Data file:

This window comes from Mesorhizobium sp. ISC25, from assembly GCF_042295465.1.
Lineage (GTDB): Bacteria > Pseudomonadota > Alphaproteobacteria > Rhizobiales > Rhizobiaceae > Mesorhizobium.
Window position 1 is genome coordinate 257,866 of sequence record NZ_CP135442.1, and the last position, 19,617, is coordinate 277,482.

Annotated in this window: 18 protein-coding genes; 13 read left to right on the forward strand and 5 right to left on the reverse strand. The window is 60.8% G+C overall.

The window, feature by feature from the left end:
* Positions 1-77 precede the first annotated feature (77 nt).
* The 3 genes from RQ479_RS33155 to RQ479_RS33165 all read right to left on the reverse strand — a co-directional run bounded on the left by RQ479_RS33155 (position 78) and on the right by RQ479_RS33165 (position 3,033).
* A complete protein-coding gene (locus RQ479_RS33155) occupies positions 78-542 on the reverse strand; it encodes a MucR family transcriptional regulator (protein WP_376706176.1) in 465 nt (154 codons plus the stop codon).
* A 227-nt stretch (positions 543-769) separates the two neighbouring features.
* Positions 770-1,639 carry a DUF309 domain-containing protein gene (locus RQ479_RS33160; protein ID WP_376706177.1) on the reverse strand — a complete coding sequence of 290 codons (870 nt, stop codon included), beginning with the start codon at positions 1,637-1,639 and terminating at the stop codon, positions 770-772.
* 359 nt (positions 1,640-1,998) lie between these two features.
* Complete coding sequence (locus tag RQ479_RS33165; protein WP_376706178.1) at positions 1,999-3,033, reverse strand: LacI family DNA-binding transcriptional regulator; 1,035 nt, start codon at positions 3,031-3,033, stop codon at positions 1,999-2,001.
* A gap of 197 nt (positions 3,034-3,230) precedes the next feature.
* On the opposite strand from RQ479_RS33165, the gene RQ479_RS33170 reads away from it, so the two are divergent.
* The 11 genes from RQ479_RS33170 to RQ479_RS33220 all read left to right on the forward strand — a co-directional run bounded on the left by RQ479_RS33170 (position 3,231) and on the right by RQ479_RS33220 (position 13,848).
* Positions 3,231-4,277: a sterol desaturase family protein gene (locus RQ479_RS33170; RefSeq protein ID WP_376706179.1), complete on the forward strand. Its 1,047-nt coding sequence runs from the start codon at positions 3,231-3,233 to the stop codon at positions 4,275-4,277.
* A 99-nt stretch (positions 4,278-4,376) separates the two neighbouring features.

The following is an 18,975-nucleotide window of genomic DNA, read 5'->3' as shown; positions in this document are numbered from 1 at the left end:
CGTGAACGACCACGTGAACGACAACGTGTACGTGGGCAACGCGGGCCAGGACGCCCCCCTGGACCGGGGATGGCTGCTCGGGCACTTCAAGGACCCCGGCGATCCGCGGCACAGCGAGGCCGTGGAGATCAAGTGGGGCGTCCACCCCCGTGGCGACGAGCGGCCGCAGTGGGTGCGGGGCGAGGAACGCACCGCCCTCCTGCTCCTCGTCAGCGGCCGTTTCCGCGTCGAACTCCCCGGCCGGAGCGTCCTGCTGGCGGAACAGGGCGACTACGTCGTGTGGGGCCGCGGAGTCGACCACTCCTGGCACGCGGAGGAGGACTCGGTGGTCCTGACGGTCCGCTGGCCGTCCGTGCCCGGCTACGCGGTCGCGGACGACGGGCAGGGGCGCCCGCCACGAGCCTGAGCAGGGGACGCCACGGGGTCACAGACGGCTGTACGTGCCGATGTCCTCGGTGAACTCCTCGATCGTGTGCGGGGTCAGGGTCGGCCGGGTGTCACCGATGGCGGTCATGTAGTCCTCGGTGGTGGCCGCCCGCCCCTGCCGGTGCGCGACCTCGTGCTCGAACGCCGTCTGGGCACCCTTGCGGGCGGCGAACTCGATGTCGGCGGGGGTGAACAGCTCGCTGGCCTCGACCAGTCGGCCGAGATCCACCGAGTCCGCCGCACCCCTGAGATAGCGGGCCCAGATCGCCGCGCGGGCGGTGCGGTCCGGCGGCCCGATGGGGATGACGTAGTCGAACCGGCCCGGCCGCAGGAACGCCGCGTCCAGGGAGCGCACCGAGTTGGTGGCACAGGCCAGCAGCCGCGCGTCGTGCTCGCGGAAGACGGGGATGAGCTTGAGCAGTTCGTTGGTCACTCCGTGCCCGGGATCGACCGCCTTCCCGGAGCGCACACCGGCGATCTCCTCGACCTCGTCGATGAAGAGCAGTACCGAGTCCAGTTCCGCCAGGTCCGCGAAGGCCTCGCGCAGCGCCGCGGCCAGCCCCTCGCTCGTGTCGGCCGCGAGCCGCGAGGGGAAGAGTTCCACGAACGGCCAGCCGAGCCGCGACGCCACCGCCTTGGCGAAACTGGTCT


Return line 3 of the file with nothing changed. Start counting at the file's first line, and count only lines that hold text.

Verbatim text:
Window position 1 is genome coordinate 257,866 of sequence record NZ_CP135442.1, and the last position, 19,617, is coordinate 277,482.